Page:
Ofqual’s plan to remove the assessment of practical work from new science GCSEs has triggered a backlash from scientists, headteachers and examiners.
The watchdog has argued that its proposal for the reformed qualifications to be assessed entirely by written exam will improve the quality of practical science work in schools.
Glenys Stacey, Ofqual's chief regulator, told TES earlier this week that the current arrangements, where a quarter of GCSE marks come from controlled assessment of practical work, were encouraging “stultifying” and narrow teaching to the test.
But today the science lobby is warning that making 15 per cent of written exam questions the only check on pupils’ laboratory work is a dangerous gamble that could jeopardise young people’s futures.
Writing for TES on behalf of the Wellcome Trust, Sir John Holman says that Ofqual’s plan could be a threat to the strength of science practicals in England’s schools.
“The risk is that this new proposal will take us out of the frying pan and into the fire,” writes the emeritus professor of chemistry at the University of York.
“Teachers are brilliantly skilled at preparing their pupils for exams, and I have yet to be shown a written question about an experiment that could only be answered by pupils who really have done the experiment themselves.
“So, under pressure of time and reducing budgets, there will be a temptation to short-cut around practical classes and prepare only for the written exam.”
His comments are a blow to Ofqual’s case, as the regulator quotes the Wellcome Trust’s views extensively to justify its proposals.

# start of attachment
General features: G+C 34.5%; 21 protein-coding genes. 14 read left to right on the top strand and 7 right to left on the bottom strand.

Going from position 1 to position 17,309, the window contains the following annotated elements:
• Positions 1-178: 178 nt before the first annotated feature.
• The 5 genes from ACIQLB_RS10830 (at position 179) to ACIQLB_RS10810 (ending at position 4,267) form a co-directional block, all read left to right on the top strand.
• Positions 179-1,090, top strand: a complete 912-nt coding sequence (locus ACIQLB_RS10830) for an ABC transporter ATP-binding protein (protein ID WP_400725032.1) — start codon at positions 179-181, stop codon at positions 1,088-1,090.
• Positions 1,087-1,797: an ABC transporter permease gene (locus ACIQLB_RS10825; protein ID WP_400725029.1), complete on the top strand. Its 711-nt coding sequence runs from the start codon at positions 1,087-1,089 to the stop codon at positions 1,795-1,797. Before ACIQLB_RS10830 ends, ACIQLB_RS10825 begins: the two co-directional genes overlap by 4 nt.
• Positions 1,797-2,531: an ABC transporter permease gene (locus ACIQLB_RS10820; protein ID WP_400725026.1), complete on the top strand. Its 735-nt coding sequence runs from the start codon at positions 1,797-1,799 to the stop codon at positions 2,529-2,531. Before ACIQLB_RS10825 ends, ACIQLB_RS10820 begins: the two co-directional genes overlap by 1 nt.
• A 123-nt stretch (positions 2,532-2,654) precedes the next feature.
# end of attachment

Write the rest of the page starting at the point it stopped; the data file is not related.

Criticism has also come from the Campaign for Science and Engineering, which is concerned that the plans mean “a real danger of further erosion of practical science experience and skills”.
Dr Sarah Main, director of the campaign, questioned the idea that practical science could be properly assessed through written tests.
“The risk of unintended consequences is high here,” she said. “An awful lot is riding on designing written exams that test practical skills and we have yet to see any evidence that that will work.”
Michael O’Sullivan, chief executive of the Cambridge International Examinations exam board, has raised doubts about the usefulness of Ofqual’s proposed requirement for schools to confirm that pupils have completed practical science work.
“Surely at best that is evidence of action; it is not evidence of attainment of any kind,” he said at a Westminster Education Forum seminar.
Speaking at the same event, Cherry Ridgway, curriculum and assessment specialist at the Association of School and College Leaders, warned that ending the assessment of science practicals could lead to an education system that had “nothing to offer those who learn through practical application”.
Ofqual: science practicals will no longer count towards GCSE grades – 10 December 2014